Cash offers a lifeline to war-weary families in Ukraine

Anna, her husband and three children were forced to hide from gunfire in a cramped basement until help arrived.

UNICEF
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UNICEF
17 August 2022

When the gunfire began in Dymer, a village not far from Kyiv, Anna, her husband and three children thought they would be safe in a cramped cellar in their backyard. But when food, water and electricity ran out, life became impossible.

Escape, too, seemed out of the question.

“The rumour was that, in a village nearby, a family with children was shot to death while trying to escape. There were also some injured people and others who died. I was horrified as my husband said he wouldn't escape and leave the house. I couldn’t go with three kids on my own, either”, - recalls Anna, 30.

Fortunately, help was on the horizon for Anna and her family.

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UNICEF

"They brought and distributed rations to us, provided humanitarian aid in hospitals: baby food, diapers,” she says. “There was also some help from the church, they gave us food and clothes to the children. Plus, we visited those charitable shops, where you can come and take things.”

UNICEF’s cash assistance programme was another lifeline.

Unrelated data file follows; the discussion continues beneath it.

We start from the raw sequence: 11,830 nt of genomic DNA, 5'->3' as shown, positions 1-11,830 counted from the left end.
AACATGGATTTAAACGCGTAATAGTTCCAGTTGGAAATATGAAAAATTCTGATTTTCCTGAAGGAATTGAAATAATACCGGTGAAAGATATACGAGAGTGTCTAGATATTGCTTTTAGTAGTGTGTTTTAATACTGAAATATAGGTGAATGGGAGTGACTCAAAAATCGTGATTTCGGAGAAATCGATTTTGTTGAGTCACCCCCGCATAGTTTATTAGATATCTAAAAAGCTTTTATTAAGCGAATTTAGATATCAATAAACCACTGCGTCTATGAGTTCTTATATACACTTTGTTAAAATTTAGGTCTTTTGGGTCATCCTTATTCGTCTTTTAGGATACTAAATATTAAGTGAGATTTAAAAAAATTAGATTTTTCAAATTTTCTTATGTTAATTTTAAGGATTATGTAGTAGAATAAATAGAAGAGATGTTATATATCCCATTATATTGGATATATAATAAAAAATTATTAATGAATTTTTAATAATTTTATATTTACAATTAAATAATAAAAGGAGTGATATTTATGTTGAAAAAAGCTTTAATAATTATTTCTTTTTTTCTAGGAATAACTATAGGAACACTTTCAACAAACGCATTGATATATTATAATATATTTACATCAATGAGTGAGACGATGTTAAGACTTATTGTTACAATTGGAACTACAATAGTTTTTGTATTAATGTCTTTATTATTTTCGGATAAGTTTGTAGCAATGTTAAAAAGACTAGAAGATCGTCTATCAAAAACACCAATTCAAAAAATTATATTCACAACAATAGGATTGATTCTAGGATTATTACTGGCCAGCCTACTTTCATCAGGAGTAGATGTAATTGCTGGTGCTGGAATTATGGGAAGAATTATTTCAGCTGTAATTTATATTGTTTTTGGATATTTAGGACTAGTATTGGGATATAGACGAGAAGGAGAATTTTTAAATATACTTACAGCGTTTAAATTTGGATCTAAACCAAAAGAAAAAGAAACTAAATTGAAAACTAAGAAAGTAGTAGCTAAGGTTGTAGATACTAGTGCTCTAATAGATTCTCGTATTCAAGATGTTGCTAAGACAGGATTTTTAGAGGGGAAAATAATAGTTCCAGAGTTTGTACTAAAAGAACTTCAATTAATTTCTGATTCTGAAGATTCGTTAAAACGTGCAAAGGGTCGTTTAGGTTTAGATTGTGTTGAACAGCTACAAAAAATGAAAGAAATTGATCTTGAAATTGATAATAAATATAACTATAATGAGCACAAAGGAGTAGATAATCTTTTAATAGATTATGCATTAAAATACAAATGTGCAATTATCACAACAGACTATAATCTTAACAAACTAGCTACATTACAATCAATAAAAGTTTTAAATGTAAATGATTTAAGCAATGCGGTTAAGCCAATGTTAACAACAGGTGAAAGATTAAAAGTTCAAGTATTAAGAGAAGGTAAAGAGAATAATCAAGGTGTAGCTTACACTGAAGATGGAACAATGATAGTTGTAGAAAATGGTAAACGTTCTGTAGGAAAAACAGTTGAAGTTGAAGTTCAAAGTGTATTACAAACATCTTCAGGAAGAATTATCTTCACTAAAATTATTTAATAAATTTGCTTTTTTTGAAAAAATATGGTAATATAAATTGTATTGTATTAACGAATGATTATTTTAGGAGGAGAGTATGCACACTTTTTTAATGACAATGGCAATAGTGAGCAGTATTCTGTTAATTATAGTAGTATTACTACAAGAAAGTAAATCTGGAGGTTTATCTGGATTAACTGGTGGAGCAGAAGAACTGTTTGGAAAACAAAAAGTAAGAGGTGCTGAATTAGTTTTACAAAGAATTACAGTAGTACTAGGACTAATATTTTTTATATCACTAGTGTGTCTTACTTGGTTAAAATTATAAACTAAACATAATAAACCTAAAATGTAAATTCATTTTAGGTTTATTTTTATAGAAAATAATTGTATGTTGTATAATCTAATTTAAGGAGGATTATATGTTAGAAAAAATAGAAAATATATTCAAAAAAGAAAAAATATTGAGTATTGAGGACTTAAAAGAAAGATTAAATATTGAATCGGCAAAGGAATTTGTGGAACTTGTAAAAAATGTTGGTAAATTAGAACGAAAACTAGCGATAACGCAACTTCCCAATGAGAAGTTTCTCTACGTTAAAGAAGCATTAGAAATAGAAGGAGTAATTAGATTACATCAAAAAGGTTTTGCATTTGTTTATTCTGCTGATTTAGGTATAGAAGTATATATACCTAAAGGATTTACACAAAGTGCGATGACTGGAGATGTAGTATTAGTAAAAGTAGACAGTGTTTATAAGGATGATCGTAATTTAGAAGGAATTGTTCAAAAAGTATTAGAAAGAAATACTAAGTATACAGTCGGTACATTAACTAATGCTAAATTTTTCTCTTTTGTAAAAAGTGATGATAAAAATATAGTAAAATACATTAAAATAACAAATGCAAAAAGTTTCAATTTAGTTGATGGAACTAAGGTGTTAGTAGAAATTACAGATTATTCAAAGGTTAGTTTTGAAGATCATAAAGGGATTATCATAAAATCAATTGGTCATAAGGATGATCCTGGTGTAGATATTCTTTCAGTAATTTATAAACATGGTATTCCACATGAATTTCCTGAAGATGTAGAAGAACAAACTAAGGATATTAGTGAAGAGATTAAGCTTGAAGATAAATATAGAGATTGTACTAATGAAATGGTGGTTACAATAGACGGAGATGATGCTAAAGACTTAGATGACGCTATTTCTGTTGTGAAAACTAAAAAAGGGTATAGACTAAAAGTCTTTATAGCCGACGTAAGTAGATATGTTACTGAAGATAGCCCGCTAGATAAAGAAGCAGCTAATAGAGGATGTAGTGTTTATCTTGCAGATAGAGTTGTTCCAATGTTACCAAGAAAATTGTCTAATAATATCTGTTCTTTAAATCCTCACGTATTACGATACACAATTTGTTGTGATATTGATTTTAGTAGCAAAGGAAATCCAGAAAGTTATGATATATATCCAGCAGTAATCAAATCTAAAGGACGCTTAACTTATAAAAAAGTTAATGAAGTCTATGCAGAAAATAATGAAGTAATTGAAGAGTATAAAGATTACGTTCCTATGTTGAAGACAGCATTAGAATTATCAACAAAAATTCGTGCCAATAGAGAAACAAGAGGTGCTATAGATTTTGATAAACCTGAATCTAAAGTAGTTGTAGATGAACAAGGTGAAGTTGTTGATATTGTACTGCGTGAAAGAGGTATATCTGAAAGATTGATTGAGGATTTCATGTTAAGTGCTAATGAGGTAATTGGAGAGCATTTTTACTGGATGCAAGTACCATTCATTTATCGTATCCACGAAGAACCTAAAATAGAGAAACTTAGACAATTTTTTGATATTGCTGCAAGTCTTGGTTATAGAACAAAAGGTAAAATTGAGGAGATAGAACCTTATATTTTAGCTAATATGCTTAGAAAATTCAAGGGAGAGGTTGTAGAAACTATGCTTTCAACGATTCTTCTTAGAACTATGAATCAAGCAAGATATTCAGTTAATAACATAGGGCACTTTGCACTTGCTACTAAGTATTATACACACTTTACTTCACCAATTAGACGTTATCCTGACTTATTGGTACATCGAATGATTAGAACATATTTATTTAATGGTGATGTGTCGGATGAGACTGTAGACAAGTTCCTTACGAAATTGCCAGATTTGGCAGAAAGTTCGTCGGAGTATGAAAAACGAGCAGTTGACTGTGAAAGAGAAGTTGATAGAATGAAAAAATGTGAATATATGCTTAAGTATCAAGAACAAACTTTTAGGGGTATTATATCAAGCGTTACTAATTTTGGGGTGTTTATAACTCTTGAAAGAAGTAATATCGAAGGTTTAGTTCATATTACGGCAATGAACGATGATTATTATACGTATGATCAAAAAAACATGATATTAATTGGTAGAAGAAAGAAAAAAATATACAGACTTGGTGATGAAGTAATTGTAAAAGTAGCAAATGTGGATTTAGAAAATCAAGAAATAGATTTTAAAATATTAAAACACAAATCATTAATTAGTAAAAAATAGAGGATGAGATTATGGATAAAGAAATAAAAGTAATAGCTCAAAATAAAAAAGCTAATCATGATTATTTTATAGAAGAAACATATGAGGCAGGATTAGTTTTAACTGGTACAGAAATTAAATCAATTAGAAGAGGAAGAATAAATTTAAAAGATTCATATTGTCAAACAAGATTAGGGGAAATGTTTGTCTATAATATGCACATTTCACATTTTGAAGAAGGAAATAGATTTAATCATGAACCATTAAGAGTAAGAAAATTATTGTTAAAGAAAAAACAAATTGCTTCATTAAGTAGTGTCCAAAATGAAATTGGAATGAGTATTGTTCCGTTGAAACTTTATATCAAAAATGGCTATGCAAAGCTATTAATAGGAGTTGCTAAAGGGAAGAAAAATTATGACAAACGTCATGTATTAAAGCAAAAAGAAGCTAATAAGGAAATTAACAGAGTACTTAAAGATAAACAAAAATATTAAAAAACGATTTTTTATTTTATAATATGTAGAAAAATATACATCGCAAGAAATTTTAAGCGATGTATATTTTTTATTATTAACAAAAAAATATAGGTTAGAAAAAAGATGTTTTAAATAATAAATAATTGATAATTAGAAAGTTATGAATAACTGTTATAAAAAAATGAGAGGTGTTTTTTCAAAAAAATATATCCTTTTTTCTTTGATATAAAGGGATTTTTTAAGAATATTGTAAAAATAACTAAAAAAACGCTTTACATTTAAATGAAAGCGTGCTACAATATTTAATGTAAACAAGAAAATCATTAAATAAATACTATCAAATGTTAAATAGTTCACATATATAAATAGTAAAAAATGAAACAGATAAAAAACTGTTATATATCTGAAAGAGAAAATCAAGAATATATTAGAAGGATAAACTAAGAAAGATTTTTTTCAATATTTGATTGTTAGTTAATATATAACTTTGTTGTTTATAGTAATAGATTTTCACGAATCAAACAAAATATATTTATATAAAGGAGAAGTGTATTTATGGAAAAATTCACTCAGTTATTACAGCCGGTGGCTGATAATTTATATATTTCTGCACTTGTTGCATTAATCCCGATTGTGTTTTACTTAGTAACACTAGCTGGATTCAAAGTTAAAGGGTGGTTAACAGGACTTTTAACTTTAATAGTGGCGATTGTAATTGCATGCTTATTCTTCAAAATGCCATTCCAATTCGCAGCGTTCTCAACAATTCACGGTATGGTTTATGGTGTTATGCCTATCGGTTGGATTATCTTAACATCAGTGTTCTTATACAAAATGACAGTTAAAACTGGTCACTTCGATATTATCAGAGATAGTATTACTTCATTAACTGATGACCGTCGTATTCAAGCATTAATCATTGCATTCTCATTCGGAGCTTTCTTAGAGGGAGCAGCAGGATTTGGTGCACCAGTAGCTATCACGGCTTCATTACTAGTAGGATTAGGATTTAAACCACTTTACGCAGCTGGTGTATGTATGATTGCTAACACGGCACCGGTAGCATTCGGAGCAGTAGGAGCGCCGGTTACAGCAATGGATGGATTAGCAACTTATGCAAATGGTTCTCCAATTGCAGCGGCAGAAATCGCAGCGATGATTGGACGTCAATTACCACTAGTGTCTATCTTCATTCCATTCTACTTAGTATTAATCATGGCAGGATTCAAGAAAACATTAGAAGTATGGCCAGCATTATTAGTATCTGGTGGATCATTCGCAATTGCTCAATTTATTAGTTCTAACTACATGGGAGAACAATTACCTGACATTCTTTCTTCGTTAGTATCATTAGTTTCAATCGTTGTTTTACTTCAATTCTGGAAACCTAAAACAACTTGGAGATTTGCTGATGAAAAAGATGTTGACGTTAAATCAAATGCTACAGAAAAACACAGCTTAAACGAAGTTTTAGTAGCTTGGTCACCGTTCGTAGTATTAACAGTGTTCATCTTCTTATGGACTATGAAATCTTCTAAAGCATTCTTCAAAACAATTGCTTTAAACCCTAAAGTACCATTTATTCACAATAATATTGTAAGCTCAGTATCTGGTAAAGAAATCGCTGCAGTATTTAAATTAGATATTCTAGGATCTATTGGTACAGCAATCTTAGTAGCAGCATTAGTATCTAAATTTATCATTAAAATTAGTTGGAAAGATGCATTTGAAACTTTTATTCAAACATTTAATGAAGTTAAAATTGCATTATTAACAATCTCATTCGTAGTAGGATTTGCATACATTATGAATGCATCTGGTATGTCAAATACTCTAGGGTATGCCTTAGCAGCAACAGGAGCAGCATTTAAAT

"My husband would go to get some milk and, every time, he stopped by his parents and sisters. They had the internet and that was how our relatives found out about UNICEF assistance and told us about it.”

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UNICEF

The money, which came right on time, was vital for the family as the war had left Anna's husband without a job.

"The prices were super high, like one kilo of bananas cost 95 UAH,” she says. “Our children hadn't eaten something like that for months, so we wanted to treat them. We are grateful for this money, they helped us to undergo the hard times before my husband got a job.”

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UNICEF

It also helped the family make several more important purchases, such as clothes, new mattresses for the children and new glasses for their son Timur.

"With these funds, we also bought clothes and shoes for the children for summer and also paid for their football lessons. We haven’t spent the money that is left and are saving it for an emergency, although we hope there won't be one”, - says Anna.

Despite the war, the mother of three still has hope for the future.

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UNICEF

"The main thing is to live at home,” she says. “I want the school to open. I also want to give my kids everything we can, so that they are educated. I wish for a peaceful, calm and happy life for my children and us."

In August, more than 100,000 families raising over 331,000 children received financial assistance from UNICEF’s ‘Spilno’ cash assistance programme.

 

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UNICEF

The cash assistance programme is made possible by funding from the European Union, the Government of Italy, the Swedish International Development Agency and the Central Emergency Response Fund.